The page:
cybersecurity culture

Don’t Underestimate Culture

Despite a growing investment in cybersecurity, there lies a frequently overlooked issue: even the best technology and most efficient services are rendered relatively ineffective without a culture that supports the cybersecurity program. “It’s a make or break issue,” points out Dawn-Marie Hutchinson, executive director in the office of the CISO for security consulting and integration firm Optiv. Adds Lucas Moody, chief information security officer (CISO) at Palo Alto Networks: “Culture is among the most overlooked aspects of cybersecurity.”

An organization’s employees can truly be considered the ‘x-factor’ in achieving security best practice results. Depending on their willingness to follow procedures, adapt to changes, and absorb information delivered through training and professional development, a security initiative will either succeed or stumble. “A sound strategic framework with the right technologies, processes and culture greatly reduce risk,” states Kevin Richards, managing director, North America Security Practice and global lead for security, strategy and risk at Accenture Security.

Counter Culture

It’s tempting to think about cybersecurity primarily in terms of products and solutions. Conventional thinking revolves around the idea that an antivirus program can detect and block malware, a firewall can block unauthorized users, and a blacklist can prevent known phishing sites from breaching an enterprise. However, cybersecurity isn’t just a technology game; people and processes are essential pieces to the puzzle.

Unfortunately, the culture of many organizations does not support best practices. Too often, employees lack a basic understanding of cybersecurity threats and how their actions and behaviors can impact an organization. In other cases, employees do not follow established protocols or the policies and procedures established by the organization are too complicated or unwieldy.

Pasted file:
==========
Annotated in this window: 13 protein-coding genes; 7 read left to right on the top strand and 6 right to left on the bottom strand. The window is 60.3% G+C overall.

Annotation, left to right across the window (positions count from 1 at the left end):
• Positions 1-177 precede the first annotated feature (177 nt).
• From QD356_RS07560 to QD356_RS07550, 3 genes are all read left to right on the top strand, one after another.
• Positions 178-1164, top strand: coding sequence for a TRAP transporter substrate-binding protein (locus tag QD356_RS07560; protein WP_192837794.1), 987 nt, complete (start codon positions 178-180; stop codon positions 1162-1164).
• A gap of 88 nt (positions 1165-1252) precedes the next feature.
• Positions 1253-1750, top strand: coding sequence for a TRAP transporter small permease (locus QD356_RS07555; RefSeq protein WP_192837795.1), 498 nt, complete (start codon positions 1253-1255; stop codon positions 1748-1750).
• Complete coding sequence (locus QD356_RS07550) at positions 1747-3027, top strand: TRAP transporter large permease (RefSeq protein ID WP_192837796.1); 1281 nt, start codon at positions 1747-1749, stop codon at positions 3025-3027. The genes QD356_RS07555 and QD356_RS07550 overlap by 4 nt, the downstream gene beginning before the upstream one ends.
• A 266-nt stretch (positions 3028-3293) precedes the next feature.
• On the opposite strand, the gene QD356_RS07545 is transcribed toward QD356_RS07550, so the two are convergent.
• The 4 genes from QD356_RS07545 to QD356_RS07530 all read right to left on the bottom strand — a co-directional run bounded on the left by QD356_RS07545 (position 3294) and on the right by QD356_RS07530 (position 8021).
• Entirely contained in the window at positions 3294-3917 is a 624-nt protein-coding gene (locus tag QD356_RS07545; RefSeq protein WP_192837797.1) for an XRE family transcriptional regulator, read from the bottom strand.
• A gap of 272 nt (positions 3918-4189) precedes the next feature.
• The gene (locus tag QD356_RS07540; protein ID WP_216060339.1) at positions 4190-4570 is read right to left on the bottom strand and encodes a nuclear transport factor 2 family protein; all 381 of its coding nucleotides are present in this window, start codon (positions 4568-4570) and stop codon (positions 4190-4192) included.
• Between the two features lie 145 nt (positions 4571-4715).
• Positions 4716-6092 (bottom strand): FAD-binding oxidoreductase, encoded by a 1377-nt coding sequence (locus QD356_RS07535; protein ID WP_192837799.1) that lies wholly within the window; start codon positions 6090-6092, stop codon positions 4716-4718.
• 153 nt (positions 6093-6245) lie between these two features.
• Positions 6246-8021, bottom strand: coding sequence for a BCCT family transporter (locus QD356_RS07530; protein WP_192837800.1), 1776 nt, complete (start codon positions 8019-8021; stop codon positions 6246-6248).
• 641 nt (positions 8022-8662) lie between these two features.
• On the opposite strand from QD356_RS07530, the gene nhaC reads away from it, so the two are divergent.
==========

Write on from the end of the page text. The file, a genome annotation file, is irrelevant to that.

“There is an all too prevalent attitude among CSOs and other executives that employees are somewhat ignorant when it comes to cybersecurity,” Hutchinson states. “The reality is that most people are very good at what they do, and they work very hard to do the best job possible for their company. A good starting point for cybersecurity is to acknowledge that constantly berating and belittling employees doesn’t help.” Part of the problem, she argues, is that CSOs and CISOs are sometimes too focused on delivering solutions and meeting specific operational metrics. They overlook the cultural component.

But the problems don’t stop there. Many organizations provide minimal training and there’s also a tendency to develop controls that are too onerous. As a result, employees adopt shadow technology or find ways to circumvent systems so that they can get their work completed. For instance, an overly cumbersome password framework may prompt employees to write down passwords on a piece of paper or repeatedly call the help desk to reset a password they can’t recall. “If you have a policy that requires people to reset their password every 90 days and it’s 12 or 14 characters with symbols–and they wind up writing it down–you’re actually making their lives difficult and weakening security,” Hutchinson says.